Housing is something that we expect a rich country like Canada can provide to its citizens. Most Canadians (about 95 per cent) have housing. Admittedly, some have homes that aren’t all that great. The vast majority, however, are relatively happy with their housing situation.
Most housing needs are funded privately through the employment benefits and earnings of Canadians. Sadly, though, a very small percentage of Canadians have no access to housing. The federal government has a solution: it will spend billions to provide housing to everyone. Not just those who need it — it will force all to get government housing going forward. Backyards, bigger kitchens, extra bathrooms, finished basements — those are luxuries which will have to be sacrificed in the government procurement process. We all need to have housing that is roughly comparable. This will save money. The bulk purchasing power of the government will bring the cost of houses down. Sure, taxes will likely have to increase. But don’t worry — businesses and individuals will save billions in the end. We can’t afford not to.
The above sounds ridiculous, of course. But that’s exactly what’s being proposed for medication in the report just released by Dr. Eric Hoskins and his Advisory Council on the Implementation of National Pharmacare.
Let’s get one thing out of the way: I support each and every Canadian having access to the medicine they require. I’ve done some work for the pharmacists of this country. They are powerful advocates for patients. The advisory council got one thing dead right: Canadians shouldn’t have to cut spending on food or heat to be able to afford their medicine. We are a rich, compassionate country. We should be able to solve this.
But to blow up a system that is mostly working, take on billions in new spending when there are so many other health priorities? C’mon.
Consumers who have coverage are mostly happy
If you were starting from scratch in a new country with a blank slate, the council report might be a good roadmap. But we’re not starting from scratch. We have a system. It mostly works. Consumers who have coverage are mostly happy. Those who fall through the cracks need help. And we should give it to them.
The main reasons to dismiss the big-ticket recommendations in this report are straightforward.
First: opportunity cost. The cost of National Pharmacare is extremely high. It’s debilitating — $15 billion a year. The cost of doing something more targeted to insure those who don’t have coverage is more modest: about $2-3 billion.
Do this exercise in your head. You’re the minister of health. You’re given $15 in loonies and five buckets in front of you labelled “national pharmacare,” “mental-health support,” “home and long-term care for seniors,” “low-income dental care” and “surgery wait times.”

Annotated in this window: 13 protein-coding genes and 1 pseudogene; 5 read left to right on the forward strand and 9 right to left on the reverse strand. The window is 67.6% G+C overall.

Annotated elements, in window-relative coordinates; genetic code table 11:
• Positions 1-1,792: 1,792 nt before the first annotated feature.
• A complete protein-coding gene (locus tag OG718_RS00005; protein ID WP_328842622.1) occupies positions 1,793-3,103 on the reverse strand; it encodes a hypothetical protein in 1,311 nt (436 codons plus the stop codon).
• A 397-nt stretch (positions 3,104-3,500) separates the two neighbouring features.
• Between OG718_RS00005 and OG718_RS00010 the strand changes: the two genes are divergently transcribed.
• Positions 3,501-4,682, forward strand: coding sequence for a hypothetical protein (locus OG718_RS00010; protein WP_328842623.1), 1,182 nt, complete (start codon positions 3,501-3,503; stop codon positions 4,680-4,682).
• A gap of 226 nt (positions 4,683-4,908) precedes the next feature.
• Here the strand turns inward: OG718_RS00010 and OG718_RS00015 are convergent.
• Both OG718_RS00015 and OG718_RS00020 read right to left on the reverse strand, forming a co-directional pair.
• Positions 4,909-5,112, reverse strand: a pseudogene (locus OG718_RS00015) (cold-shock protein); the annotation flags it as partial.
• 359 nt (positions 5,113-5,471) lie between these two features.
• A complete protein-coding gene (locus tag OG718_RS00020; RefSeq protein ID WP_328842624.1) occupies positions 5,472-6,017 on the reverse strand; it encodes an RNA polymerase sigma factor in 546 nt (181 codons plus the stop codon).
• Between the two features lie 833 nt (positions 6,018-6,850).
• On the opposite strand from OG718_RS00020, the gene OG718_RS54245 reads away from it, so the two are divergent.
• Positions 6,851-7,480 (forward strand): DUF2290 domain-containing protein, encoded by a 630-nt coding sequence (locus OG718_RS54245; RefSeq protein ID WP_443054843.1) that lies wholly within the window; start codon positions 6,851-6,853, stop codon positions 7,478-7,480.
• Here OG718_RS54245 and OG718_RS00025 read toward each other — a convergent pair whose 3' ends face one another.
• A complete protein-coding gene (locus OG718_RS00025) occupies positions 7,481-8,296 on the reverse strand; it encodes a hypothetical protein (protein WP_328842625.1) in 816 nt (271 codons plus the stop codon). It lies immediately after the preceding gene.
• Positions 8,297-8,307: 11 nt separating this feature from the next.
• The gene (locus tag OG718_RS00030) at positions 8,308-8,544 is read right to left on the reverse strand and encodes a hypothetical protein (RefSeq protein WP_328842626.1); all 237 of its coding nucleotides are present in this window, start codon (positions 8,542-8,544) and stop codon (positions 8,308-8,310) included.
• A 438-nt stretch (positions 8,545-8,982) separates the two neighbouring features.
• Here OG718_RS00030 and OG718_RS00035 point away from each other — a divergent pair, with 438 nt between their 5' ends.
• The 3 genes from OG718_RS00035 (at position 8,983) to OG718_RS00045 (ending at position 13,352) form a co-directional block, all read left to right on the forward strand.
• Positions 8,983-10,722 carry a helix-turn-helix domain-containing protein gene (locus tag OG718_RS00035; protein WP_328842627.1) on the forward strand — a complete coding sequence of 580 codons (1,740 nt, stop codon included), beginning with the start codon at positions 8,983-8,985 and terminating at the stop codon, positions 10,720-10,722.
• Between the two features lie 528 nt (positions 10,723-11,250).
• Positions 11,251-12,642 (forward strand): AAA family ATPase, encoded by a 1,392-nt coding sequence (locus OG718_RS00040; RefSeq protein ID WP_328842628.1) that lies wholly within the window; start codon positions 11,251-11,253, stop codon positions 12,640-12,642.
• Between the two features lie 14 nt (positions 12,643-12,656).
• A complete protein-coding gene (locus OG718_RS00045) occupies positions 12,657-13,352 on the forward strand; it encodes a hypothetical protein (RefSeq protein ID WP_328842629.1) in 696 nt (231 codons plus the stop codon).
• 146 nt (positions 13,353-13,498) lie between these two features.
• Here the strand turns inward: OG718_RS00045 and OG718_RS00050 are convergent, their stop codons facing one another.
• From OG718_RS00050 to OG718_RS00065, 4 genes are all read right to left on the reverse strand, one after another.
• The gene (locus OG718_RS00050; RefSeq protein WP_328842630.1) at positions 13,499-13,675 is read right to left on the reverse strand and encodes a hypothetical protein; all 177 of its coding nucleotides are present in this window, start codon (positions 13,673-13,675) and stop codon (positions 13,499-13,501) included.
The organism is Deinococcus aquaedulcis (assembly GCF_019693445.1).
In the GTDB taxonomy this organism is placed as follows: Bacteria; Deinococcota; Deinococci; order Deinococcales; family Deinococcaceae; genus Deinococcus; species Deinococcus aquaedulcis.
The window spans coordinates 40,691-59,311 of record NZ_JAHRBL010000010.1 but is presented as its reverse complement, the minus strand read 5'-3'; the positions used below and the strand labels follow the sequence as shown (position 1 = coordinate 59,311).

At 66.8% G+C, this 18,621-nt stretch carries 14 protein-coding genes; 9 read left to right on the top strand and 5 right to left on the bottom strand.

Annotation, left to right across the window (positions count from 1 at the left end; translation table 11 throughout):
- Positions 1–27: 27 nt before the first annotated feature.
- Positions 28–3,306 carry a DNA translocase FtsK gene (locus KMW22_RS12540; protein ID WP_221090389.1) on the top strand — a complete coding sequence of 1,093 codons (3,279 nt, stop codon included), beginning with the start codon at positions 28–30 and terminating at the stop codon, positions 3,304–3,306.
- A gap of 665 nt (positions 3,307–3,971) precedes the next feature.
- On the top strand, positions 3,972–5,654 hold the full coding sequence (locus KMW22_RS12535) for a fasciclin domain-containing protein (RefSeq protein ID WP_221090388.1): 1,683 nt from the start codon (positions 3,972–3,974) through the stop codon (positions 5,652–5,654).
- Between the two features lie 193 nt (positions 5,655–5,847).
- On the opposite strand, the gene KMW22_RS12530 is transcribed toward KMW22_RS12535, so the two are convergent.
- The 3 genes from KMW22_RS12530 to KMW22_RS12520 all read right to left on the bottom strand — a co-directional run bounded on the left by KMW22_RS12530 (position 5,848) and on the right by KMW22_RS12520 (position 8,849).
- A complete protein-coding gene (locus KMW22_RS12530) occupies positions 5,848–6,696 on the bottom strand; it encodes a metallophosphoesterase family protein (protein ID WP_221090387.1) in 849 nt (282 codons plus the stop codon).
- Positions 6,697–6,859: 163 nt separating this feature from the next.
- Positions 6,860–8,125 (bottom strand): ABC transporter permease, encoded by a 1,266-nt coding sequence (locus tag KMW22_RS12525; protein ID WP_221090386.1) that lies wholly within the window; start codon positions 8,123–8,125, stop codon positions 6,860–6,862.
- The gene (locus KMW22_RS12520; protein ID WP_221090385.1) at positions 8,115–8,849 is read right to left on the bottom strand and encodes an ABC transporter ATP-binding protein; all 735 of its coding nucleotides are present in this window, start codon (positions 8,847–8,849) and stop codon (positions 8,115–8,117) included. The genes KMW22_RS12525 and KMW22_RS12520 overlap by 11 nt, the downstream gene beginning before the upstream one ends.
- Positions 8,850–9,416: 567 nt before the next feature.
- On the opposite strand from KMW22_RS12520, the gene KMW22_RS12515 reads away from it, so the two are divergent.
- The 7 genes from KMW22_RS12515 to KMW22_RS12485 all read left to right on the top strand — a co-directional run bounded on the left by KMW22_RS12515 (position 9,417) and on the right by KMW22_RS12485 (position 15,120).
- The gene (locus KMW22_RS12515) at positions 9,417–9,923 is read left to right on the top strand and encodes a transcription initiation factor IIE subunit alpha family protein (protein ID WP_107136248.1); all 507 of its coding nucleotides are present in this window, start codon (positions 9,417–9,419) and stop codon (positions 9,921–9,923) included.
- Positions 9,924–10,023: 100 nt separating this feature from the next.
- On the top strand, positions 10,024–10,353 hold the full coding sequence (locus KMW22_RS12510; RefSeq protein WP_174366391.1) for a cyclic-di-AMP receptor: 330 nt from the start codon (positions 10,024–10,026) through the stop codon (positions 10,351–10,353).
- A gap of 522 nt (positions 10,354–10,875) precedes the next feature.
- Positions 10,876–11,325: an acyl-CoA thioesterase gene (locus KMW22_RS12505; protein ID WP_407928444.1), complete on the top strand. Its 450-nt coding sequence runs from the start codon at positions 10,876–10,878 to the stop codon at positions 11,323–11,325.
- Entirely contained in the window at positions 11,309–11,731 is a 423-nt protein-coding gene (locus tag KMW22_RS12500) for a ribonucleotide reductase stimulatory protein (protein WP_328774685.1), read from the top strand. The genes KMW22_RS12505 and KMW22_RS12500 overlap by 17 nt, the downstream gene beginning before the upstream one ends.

Is there any world in which you would dump all 15 loonies in the pharmacare bucket? This is what Hoskins has proposed.
Second, the provincial side of this is a mess. They all have interests and different plans, and that’s excluding a discussion about Quebec. And if we’re so interested in a national purchasing strategy, leveraging federal buying power to lower costs, there is very little stopping us right now. Just do it if you want to.
But let’s take a closer look at that math. Canadians are told “costs will be cheaper from bulk buying.” Hoskins pegs those savings at $2.8 billion a year. That’s the best-case scenario. So taxpayers take on an extra $15 billion in a $50-billion system, save corporate Canada $16 billion, all for a savings of less than $3 billion? And taxes have to go up, and we don’t get to fix our broken health system or fund new mental-health supports or dental care? Doesn’t sound like a great deal after all.
Doesn’t sound like a great deal after all
I didn’t even go into some of the biggest flaws in this proposal — we don’t have the money, there is a huge industry providing these services that will lose jobs, and coverage for specialized drugs for rare diseases will be decimated. I have some confidence the Trudeau government will see that it can meet its objectives (political and policy) with a more modest approach. (Oh, by the way, the Parliamentary Budget Officer says that clean water on Indigenous reserves will cost about $3 billion in capital costs. Governing is about priorities.)
One more thought experiment: imagine a conservative politician (say Andrew Scheer) coming to Canadians with this pitch: “Corporate Canada is spending too much on health benefits for its employees. It’s hurting our competitiveness. We need to do something and here’s my proposal: we take the costs off business for these necessary health services and increase taxes to pay for it. Jobs are too important.”
He would be laughed out of the place. And rightfully so. As a small business owner, the Hoskins report might be good for me. As a Canadian? No way.
— Jason Lietaer is president of national communications firm Enterprise Canada.